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Times of India
Rathaavara, the main henchman in a power-thirsty and corrupt MLA's gang, is loyal and can do anything for his master without thinking through his conscience. What happens when his conscience wakes up and questions his duty and loyalty?
Film fans are an unforgiving lot. When an actor tries to do something different, they run him down, while they tend to typecast the actor if he tends to repeat what they like of him. Luckily, Sriimurali has found a new personality, the silent rebel, which worked for him in Ugramm and this is what he carries forth in Rathaavara, which works again to a large extent.
This film is worth watching for four main reasons. The first being photographer-turned-
cinematographer Bhuvan Gowda's camerawork. This is arguably one of the most stylish films of 2015 and each frame is a treat. While the love scenes are colourful and full of life, the action scenes evoke the treatment of cinema noir. Ravi Basrur's background score plays the perfect match to Bhuvan's work. Fights by Different Danny too are a treat for those wanting an adrenaline rush. And the fourth and the most decisive factor is the presence of Sriimurali and Loki. Their face-off scenes are a treat.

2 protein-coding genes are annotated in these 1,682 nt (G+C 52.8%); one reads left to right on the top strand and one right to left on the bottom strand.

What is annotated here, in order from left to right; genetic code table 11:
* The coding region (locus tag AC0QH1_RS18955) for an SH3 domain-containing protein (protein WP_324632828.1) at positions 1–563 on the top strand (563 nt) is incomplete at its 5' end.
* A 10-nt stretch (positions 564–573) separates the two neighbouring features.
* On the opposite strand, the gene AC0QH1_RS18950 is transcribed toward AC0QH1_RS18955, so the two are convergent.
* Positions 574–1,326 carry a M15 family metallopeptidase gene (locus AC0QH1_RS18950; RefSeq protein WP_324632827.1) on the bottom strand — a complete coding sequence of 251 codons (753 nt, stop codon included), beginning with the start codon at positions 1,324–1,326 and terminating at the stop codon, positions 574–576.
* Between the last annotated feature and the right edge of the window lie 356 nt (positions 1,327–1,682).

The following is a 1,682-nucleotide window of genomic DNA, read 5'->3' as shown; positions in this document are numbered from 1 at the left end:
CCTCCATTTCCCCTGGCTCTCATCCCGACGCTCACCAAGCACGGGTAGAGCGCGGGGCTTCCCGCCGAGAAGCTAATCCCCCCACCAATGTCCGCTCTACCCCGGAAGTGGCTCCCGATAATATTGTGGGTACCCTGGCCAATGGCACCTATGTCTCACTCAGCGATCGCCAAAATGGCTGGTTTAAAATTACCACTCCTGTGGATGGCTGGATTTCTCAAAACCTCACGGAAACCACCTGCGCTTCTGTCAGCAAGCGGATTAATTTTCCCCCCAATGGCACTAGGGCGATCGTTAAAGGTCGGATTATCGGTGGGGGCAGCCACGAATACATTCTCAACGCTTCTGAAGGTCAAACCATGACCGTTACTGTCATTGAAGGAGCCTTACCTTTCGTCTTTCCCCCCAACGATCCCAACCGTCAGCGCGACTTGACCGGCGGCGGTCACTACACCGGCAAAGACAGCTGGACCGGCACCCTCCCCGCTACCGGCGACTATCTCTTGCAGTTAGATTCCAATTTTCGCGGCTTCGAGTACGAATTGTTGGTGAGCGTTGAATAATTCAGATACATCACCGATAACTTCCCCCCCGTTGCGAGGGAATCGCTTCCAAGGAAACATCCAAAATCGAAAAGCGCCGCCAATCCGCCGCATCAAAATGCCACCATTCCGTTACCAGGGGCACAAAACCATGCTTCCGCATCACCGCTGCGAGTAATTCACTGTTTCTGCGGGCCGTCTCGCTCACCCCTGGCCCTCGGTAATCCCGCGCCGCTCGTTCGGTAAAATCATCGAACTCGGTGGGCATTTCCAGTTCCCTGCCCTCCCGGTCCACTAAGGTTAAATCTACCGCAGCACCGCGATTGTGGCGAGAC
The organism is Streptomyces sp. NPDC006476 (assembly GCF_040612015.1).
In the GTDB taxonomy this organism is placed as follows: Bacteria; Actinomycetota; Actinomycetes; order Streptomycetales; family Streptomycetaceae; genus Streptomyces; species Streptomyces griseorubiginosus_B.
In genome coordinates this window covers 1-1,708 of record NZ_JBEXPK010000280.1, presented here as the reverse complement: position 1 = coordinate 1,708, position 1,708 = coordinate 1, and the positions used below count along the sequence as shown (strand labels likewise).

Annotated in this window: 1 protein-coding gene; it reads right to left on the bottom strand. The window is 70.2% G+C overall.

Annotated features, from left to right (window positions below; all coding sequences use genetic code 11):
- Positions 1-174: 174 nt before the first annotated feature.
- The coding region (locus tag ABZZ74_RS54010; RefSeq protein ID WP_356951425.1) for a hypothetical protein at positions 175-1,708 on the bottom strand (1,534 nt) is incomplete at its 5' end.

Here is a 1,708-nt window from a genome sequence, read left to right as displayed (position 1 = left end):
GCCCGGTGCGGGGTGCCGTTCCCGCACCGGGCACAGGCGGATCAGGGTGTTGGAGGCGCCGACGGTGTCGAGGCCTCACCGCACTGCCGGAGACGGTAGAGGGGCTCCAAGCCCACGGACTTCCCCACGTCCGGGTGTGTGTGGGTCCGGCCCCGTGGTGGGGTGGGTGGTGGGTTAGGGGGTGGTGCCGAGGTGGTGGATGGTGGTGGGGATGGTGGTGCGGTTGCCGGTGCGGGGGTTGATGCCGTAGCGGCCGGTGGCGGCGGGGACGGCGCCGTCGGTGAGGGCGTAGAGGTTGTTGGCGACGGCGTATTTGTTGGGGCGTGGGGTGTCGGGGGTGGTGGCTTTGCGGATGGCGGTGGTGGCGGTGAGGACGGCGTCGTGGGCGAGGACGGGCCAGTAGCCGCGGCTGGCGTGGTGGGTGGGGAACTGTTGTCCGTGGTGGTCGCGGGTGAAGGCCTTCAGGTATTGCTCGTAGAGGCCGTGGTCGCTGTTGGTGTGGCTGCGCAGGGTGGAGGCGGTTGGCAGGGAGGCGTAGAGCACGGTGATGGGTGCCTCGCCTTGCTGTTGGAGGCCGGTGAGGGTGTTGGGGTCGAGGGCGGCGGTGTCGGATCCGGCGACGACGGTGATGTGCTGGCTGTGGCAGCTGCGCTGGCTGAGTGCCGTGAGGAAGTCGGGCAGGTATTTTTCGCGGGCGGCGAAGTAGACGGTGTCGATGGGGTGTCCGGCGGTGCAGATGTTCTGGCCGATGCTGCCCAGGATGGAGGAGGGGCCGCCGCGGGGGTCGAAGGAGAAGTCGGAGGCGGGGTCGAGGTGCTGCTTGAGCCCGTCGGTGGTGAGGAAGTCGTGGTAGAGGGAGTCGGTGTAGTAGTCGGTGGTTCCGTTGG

Director Chandrashekhar Bandiyappa has chosen an interesting antagonist, a eunuch, and Loki's portrayal evokes enough fear. While the maker has kept the portrayal of the transgender community to be sensitive at most times, the need for comic scenes and the inclusion of the unnecessary character portrayed by Sadhu Kokila brings back all the stereotyping and jokes related to the community. Luckily, fans of such cinema don't think of gender politics, hence the maker should escape scot-free.
The romantic track too seems like an unnecessary inclusion in the film. Rachita Ram looks pretty and has acted every bit the cutesy girl-next-door that is required of her. But, the fact that the film revolves around a henchman's conscience finally waking up and questioning his motives and existence, the love angle is as important as the vegetable garnish in a plate of chicken kebab. P Ravi Shankar, who plays the menacing MLA, looks repetitive. While there could be none better for his role, seeing him in similar roles every alternate Friday in different releases can cause fatigue.
Has this film worked? Yes, to a great extent. The first half is exciting and engaging. The second half seems to lose focus, but a few well-choreographed fight sequences and the climax, although a little outstretched, make it worth that one-time watch.